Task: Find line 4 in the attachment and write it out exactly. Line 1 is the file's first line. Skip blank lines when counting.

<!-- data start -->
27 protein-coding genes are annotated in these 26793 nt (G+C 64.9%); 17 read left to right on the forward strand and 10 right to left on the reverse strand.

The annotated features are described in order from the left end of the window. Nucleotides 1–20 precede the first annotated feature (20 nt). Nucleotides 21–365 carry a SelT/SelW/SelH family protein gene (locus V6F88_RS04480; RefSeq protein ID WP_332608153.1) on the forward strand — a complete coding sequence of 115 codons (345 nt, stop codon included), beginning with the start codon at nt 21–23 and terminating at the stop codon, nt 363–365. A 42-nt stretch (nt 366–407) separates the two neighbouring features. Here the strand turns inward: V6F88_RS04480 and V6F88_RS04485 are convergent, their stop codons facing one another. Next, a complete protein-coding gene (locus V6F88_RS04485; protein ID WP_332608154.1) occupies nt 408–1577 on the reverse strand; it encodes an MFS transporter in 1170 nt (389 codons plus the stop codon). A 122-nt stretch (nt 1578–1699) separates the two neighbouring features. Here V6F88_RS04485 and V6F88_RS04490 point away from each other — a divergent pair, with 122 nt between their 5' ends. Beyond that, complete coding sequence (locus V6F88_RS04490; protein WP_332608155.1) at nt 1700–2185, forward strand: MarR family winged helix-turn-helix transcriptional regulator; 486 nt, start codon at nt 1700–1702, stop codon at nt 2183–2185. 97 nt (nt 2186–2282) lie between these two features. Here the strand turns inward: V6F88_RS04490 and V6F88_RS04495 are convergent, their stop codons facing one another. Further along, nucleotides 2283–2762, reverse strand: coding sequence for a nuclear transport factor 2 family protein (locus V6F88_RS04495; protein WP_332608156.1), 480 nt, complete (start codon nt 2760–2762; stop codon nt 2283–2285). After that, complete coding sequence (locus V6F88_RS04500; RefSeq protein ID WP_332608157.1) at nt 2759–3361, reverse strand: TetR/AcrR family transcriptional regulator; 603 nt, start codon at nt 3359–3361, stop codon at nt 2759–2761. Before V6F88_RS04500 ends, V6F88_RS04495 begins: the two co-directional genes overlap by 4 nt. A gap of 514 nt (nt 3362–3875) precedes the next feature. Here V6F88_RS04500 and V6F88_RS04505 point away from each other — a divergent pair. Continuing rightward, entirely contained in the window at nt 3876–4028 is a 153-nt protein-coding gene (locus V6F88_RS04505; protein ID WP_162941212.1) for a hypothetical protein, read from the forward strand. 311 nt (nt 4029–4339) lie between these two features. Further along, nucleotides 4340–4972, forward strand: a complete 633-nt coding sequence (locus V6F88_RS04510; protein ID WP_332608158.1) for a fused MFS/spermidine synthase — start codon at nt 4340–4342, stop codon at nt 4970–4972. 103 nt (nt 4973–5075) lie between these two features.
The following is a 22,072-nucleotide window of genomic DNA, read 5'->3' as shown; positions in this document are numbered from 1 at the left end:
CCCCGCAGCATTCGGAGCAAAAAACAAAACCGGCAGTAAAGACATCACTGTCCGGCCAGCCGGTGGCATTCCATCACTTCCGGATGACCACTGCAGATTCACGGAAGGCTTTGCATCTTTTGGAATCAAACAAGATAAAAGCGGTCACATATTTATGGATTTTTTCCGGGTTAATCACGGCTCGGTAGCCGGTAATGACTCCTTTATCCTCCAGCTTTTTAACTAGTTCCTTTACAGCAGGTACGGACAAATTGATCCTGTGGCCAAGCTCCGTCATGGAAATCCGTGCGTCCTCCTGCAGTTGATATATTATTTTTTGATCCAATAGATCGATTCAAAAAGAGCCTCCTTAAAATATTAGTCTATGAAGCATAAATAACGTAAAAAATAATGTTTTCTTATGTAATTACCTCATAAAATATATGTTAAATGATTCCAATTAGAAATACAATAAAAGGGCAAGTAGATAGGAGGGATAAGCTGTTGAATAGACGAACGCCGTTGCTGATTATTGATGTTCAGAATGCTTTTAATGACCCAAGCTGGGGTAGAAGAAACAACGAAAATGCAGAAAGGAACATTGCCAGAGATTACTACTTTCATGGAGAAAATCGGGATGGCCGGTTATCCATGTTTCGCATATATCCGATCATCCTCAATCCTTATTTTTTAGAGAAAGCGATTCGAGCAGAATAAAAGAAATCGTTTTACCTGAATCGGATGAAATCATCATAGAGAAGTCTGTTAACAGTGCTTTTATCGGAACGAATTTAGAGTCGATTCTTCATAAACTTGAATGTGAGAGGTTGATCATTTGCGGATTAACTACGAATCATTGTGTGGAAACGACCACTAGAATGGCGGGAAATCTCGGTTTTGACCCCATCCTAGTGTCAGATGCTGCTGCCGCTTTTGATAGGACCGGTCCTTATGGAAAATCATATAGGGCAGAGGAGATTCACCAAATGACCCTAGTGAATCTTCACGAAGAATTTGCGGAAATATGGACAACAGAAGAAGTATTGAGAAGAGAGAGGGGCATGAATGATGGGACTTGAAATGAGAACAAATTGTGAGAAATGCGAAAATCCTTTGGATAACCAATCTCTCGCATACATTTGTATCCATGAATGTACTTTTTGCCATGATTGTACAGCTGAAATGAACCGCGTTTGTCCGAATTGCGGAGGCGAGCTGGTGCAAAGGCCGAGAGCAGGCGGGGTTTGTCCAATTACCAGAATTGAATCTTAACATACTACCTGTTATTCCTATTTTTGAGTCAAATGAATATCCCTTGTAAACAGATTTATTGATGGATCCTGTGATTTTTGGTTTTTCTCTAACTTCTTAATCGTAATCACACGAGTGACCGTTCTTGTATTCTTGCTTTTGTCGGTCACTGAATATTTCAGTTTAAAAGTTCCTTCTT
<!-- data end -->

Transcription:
CCCCGCAGCATTCGGAGCAAAAAACAAAACCGGCAGTAAAGACATCACTGTCCGGCCAGCCGGTGGCATTCCATCACTTCCGGATGACCACTGCAGATTCACGGAAGGCTTTGCATCTTTTGGAATCAAACAAGATAAAAGCGGTCACATATTTATGGATTTTTTCCGGGTTAATCACGGCTCGGTAGCCGGTAATGACTCCTTTATCCTCCAGCTTTTTAACTAGTTCCTTTACAGCAGGTACGGACAAATTGATCCTGTGGCCAAGCTCCGTCATGGAAATCCGTGCGTCCTCCTGCAGTTGATATATTATTTTTTGATCCAATAGATCGATTCAAAAAGAGCCTCCTTAAAATATTAGTCTATGAAGCATAAATAACGTAAAAAATAATGTTTTCTTATGTAATTACCTCATAAAATATATGTTAAATGATTCCAATTAGAAATACAATAAAAGGGCAAGTAGATAGGAGGGATAAGCTGTTGAATAGACGAACGCCGTTGCTGATTATTGATGTTCAGAATGCTTTTAATGACCCAAGCTGGGGTAGAAGAAACAACGAAAATGCAGAAAGGAACATTGCCAGAGATTACTACTTTCATGGAGAAAATCGGGATGGCCGGTTATCCATGTTTCGCATATATCCGATCATCCTCAATCCTTATTTTTTAGAGAAAGCGATTCGAGCAGAATAAAAGAAATCGTTTTACCTGAATCGGATGAAATCATCATAGAGAAGTCTGTTAACAGTGCTTTTATCGGAACGAATTTAGAGTCGATTCTTCATAAACTTGAATGTGAGAGGTTGATCATTTGCGGATTAACTACGAATCATTGTGTGGAAACGACCACTAGAATGGCGGGAAATCTCGGTTTTGACCCCATCCTAGTGTCAGATGCTGCTGCCGCTTTTGATAGGACCGGTCCTTATGGAAAATCATATAGGGCAGAGGAGATTCACCAAATGACCCTAGTGAATCTTCACGAAGAATTTGCGGAAATATGGACAACAGAAGAAGTATTGAGAAGAGAGAGGGGCATGAATGATGGGACTTGAAATGAGAACAAATTGTGAGAAATGCGAAAATCCTTTGGATAACCAATCTCTCGCATACATTTGTATCCATGAATGTACTTTTTGCCATGATTGTACAGCTGAAATGAACCGCGTTTGTCCGAATTGCGGAGGCGAGCTGGTGCAAAGGCCGAGAGCAGGCGGGGTTTGTCCAATTACCAGAATTGAATCTTAACATACTACCTGTTATTCCTATTTTTGAGTCAAATGAATATCCCTTGTAAACAGATTTATTGATGGATCCTGTGATTTTTGGTTTTTCTCTAACTTCTTAATCGTAATCACACGAGTGACCGTTCTTGTATTCTTGCTTTTGTCGGTCACTGAATATTTCAGTTTAAAAGTTCCTTCTT